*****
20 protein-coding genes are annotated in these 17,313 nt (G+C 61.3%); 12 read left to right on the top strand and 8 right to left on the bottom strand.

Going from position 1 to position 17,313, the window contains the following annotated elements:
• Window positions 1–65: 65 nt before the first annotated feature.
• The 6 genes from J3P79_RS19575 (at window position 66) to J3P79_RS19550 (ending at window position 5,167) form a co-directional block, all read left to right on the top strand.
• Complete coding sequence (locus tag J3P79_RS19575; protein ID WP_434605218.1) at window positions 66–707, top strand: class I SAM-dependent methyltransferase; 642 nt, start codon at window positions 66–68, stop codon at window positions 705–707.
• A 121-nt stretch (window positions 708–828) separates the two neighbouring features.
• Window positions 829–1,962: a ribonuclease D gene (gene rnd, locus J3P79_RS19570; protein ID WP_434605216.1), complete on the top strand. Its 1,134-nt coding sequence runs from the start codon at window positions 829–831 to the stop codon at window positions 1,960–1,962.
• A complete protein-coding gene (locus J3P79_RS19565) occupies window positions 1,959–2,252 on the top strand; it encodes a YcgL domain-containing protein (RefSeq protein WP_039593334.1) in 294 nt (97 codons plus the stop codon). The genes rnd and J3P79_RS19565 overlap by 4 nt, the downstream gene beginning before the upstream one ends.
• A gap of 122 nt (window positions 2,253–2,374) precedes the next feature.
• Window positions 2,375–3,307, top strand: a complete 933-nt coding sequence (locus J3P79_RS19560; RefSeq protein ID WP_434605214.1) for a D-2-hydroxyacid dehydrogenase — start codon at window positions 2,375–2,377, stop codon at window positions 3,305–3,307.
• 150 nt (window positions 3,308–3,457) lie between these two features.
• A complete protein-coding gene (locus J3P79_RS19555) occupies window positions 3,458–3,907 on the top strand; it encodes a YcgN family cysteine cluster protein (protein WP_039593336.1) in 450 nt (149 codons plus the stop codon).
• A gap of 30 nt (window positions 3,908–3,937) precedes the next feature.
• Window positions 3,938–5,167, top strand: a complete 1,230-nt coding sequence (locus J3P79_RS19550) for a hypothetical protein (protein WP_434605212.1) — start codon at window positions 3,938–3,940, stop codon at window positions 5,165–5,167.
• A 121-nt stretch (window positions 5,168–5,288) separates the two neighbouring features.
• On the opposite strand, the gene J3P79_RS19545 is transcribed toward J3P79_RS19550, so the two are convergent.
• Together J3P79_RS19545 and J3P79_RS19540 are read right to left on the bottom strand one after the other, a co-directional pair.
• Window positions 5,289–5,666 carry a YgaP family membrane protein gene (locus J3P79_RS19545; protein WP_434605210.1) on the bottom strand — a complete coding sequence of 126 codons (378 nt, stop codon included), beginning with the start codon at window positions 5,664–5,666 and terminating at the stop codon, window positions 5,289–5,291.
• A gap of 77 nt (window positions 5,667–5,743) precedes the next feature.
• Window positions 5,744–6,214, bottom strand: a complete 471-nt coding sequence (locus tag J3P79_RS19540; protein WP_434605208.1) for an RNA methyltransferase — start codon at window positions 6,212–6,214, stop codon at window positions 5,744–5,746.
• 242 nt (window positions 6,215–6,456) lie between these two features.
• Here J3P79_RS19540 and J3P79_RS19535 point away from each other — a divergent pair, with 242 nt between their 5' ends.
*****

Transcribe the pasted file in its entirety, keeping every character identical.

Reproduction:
20 protein-coding genes are annotated in these 17,313 nt (G+C 61.3%); 12 read left to right on the top strand and 8 right to left on the bottom strand.

Going from position 1 to position 17,313, the window contains the following annotated elements:
• Window positions 1–65: 65 nt before the first annotated feature.
• The 6 genes from J3P79_RS19575 (at window position 66) to J3P79_RS19550 (ending at window position 5,167) form a co-directional block, all read left to right on the top strand.
• Complete coding sequence (locus tag J3P79_RS19575; protein ID WP_434605218.1) at window positions 66–707, top strand: class I SAM-dependent methyltransferase; 642 nt, start codon at window positions 66–68, stop codon at window positions 705–707.
• A 121-nt stretch (window positions 708–828) separates the two neighbouring features.
• Window positions 829–1,962: a ribonuclease D gene (gene rnd, locus J3P79_RS19570; protein ID WP_434605216.1), complete on the top strand. Its 1,134-nt coding sequence runs from the start codon at window positions 829–831 to the stop codon at window positions 1,960–1,962.
• A complete protein-coding gene (locus J3P79_RS19565) occupies window positions 1,959–2,252 on the top strand; it encodes a YcgL domain-containing protein (RefSeq protein WP_039593334.1) in 294 nt (97 codons plus the stop codon). The genes rnd and J3P79_RS19565 overlap by 4 nt, the downstream gene beginning before the upstream one ends.
• A gap of 122 nt (window positions 2,253–2,374) precedes the next feature.
• Window positions 2,375–3,307, top strand: a complete 933-nt coding sequence (locus J3P79_RS19560; RefSeq protein ID WP_434605214.1) for a D-2-hydroxyacid dehydrogenase — start codon at window positions 2,375–2,377, stop codon at window positions 3,305–3,307.
• 150 nt (window positions 3,308–3,457) lie between these two features.
• A complete protein-coding gene (locus J3P79_RS19555) occupies window positions 3,458–3,907 on the top strand; it encodes a YcgN family cysteine cluster protein (protein WP_039593336.1) in 450 nt (149 codons plus the stop codon).
• A gap of 30 nt (window positions 3,908–3,937) precedes the next feature.
• Window positions 3,938–5,167, top strand: a complete 1,230-nt coding sequence (locus J3P79_RS19550) for a hypothetical protein (protein WP_434605212.1) — start codon at window positions 3,938–3,940, stop codon at window positions 5,165–5,167.
• A 121-nt stretch (window positions 5,168–5,288) separates the two neighbouring features.
• On the opposite strand, the gene J3P79_RS19545 is transcribed toward J3P79_RS19550, so the two are convergent.
• Together J3P79_RS19545 and J3P79_RS19540 are read right to left on the bottom strand one after the other, a co-directional pair.
• Window positions 5,289–5,666 carry a YgaP family membrane protein gene (locus J3P79_RS19545; protein WP_434605210.1) on the bottom strand — a complete coding sequence of 126 codons (378 nt, stop codon included), beginning with the start codon at window positions 5,664–5,666 and terminating at the stop codon, window positions 5,289–5,291.
• A gap of 77 nt (window positions 5,667–5,743) precedes the next feature.
• Window positions 5,744–6,214, bottom strand: a complete 471-nt coding sequence (locus tag J3P79_RS19540; protein WP_434605208.1) for an RNA methyltransferase — start codon at window positions 6,212–6,214, stop codon at window positions 5,744–5,746.
• 242 nt (window positions 6,215–6,456) lie between these two features.
• Here J3P79_RS19540 and J3P79_RS19535 point away from each other — a divergent pair, with 242 nt between their 5' ends.